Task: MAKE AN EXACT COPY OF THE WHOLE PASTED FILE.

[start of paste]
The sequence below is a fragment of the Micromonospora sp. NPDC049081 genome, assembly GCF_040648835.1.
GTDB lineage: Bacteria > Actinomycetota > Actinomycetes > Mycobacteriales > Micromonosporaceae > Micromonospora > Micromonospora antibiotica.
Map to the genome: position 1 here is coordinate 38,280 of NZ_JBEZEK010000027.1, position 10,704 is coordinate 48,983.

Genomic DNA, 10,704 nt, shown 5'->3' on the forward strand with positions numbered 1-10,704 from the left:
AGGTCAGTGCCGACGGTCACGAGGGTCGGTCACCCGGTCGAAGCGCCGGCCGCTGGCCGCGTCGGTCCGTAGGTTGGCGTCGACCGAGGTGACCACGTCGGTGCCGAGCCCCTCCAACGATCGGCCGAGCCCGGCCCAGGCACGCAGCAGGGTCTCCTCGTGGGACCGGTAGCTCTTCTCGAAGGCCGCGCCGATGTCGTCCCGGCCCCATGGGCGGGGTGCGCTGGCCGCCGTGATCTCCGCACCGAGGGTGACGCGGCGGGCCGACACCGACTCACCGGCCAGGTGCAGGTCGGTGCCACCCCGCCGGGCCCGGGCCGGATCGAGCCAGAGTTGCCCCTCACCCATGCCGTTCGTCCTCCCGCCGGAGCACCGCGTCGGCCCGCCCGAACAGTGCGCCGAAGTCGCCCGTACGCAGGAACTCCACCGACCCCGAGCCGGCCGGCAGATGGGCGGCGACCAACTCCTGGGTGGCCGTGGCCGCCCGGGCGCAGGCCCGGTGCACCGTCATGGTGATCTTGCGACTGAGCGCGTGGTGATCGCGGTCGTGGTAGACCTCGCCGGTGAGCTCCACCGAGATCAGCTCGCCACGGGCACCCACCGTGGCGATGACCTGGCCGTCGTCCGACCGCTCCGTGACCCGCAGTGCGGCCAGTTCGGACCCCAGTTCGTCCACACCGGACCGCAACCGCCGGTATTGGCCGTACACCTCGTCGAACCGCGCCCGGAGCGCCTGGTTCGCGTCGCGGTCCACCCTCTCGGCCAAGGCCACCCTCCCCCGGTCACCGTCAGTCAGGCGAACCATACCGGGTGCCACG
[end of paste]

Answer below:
The sequence below is a fragment of the Micromonospora sp. NPDC049081 genome, assembly GCF_040648835.1.
GTDB lineage: Bacteria > Actinomycetota > Actinomycetes > Mycobacteriales > Micromonosporaceae > Micromonospora > Micromonospora antibiotica.
Map to the genome: position 1 here is coordinate 38,280 of NZ_JBEZEK010000027.1, position 10,704 is coordinate 48,983.

Genomic DNA, 10,704 nt, shown 5'->3' on the forward strand with positions numbered 1-10,704 from the left:
AGGTCAGTGCCGACGGTCACGAGGGTCGGTCACCCGGTCGAAGCGCCGGCCGCTGGCCGCGTCGGTCCGTAGGTTGGCGTCGACCGAGGTGACCACGTCGGTGCCGAGCCCCTCCAACGATCGGCCGAGCCCGGCCCAGGCACGCAGCAGGGTCTCCTCGTGGGACCGGTAGCTCTTCTCGAAGGCCGCGCCGATGTCGTCCCGGCCCCATGGGCGGGGTGCGCTGGCCGCCGTGATCTCCGCACCGAGGGTGACGCGGCGGGCCGACACCGACTCACCGGCCAGGTGCAGGTCGGTGCCACCCCGCCGGGCCCGGGCCGGATCGAGCCAGAGTTGCCCCTCACCCATGCCGTTCGTCCTCCCGCCGGAGCACCGCGTCGGCCCGCCCGAACAGTGCGCCGAAGTCGCCCGTACGCAGGAACTCCACCGACCCCGAGCCGGCCGGCAGATGGGCGGCGACCAACTCCTGGGTGGCCGTGGCCGCCCGGGCGCAGGCCCGGTGCACCGTCATGGTGATCTTGCGACTGAGCGCGTGGTGATCGCGGTCGTGGTAGACCTCGCCGGTGAGCTCCACCGAGATCAGCTCGCCACGGGCACCCACCGTGGCGATGACCTGGCCGTCGTCCGACCGCTCCGTGACCCGCAGTGCGGCCAGTTCGGACCCCAGTTCGTCCACACCGGACCGCAACCGCCGGTATTGGCCGTACACCTCGTCGAACCGCGCCCGGAGCGCCTGGTTCGCGTCGCGGTCCACCCTCTCGGCCAAGGCCACCCTCCCCCGGTCACCGTCAGTCAGGCGAACCATACCGGGTGCCACG